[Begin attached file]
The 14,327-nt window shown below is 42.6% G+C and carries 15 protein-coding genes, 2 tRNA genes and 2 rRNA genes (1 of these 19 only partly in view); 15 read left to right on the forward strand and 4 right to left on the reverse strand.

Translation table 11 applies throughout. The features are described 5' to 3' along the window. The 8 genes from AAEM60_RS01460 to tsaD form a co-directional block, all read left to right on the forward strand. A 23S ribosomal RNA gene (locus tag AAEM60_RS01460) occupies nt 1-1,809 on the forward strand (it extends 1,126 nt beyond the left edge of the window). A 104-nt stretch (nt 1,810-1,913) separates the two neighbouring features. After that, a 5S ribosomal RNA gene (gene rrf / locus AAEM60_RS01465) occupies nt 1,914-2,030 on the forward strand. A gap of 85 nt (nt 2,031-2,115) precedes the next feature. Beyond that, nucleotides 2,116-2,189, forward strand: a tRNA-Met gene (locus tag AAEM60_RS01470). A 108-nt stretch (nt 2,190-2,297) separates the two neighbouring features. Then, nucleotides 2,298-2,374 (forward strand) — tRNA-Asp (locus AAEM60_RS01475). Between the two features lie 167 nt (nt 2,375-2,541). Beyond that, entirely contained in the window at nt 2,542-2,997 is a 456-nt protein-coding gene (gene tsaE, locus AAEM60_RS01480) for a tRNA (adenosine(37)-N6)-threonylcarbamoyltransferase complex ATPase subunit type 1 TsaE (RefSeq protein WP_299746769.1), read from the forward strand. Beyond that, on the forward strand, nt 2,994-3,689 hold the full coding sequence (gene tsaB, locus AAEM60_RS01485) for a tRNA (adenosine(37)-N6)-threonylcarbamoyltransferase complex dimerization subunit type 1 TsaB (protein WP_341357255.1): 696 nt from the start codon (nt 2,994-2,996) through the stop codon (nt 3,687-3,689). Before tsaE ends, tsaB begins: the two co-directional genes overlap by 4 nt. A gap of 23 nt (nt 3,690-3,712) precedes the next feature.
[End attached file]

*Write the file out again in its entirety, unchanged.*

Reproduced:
The 14,327-nt window shown below is 42.6% G+C and carries 15 protein-coding genes, 2 tRNA genes and 2 rRNA genes (1 of these 19 only partly in view); 15 read left to right on the forward strand and 4 right to left on the reverse strand.

Translation table 11 applies throughout. The features are described 5' to 3' along the window. The 8 genes from AAEM60_RS01460 to tsaD form a co-directional block, all read left to right on the forward strand. A 23S ribosomal RNA gene (locus tag AAEM60_RS01460) occupies nt 1-1,809 on the forward strand (it extends 1,126 nt beyond the left edge of the window). A 104-nt stretch (nt 1,810-1,913) separates the two neighbouring features. After that, a 5S ribosomal RNA gene (gene rrf / locus AAEM60_RS01465) occupies nt 1,914-2,030 on the forward strand. A gap of 85 nt (nt 2,031-2,115) precedes the next feature. Beyond that, nucleotides 2,116-2,189, forward strand: a tRNA-Met gene (locus tag AAEM60_RS01470). A 108-nt stretch (nt 2,190-2,297) separates the two neighbouring features. Then, nucleotides 2,298-2,374 (forward strand) — tRNA-Asp (locus AAEM60_RS01475). Between the two features lie 167 nt (nt 2,375-2,541). Beyond that, entirely contained in the window at nt 2,542-2,997 is a 456-nt protein-coding gene (gene tsaE, locus AAEM60_RS01480) for a tRNA (adenosine(37)-N6)-threonylcarbamoyltransferase complex ATPase subunit type 1 TsaE (RefSeq protein WP_299746769.1), read from the forward strand. Beyond that, on the forward strand, nt 2,994-3,689 hold the full coding sequence (gene tsaB, locus AAEM60_RS01485) for a tRNA (adenosine(37)-N6)-threonylcarbamoyltransferase complex dimerization subunit type 1 TsaB (protein WP_341357255.1): 696 nt from the start codon (nt 2,994-2,996) through the stop codon (nt 3,687-3,689). Before tsaE ends, tsaB begins: the two co-directional genes overlap by 4 nt. A gap of 23 nt (nt 3,690-3,712) precedes the next feature.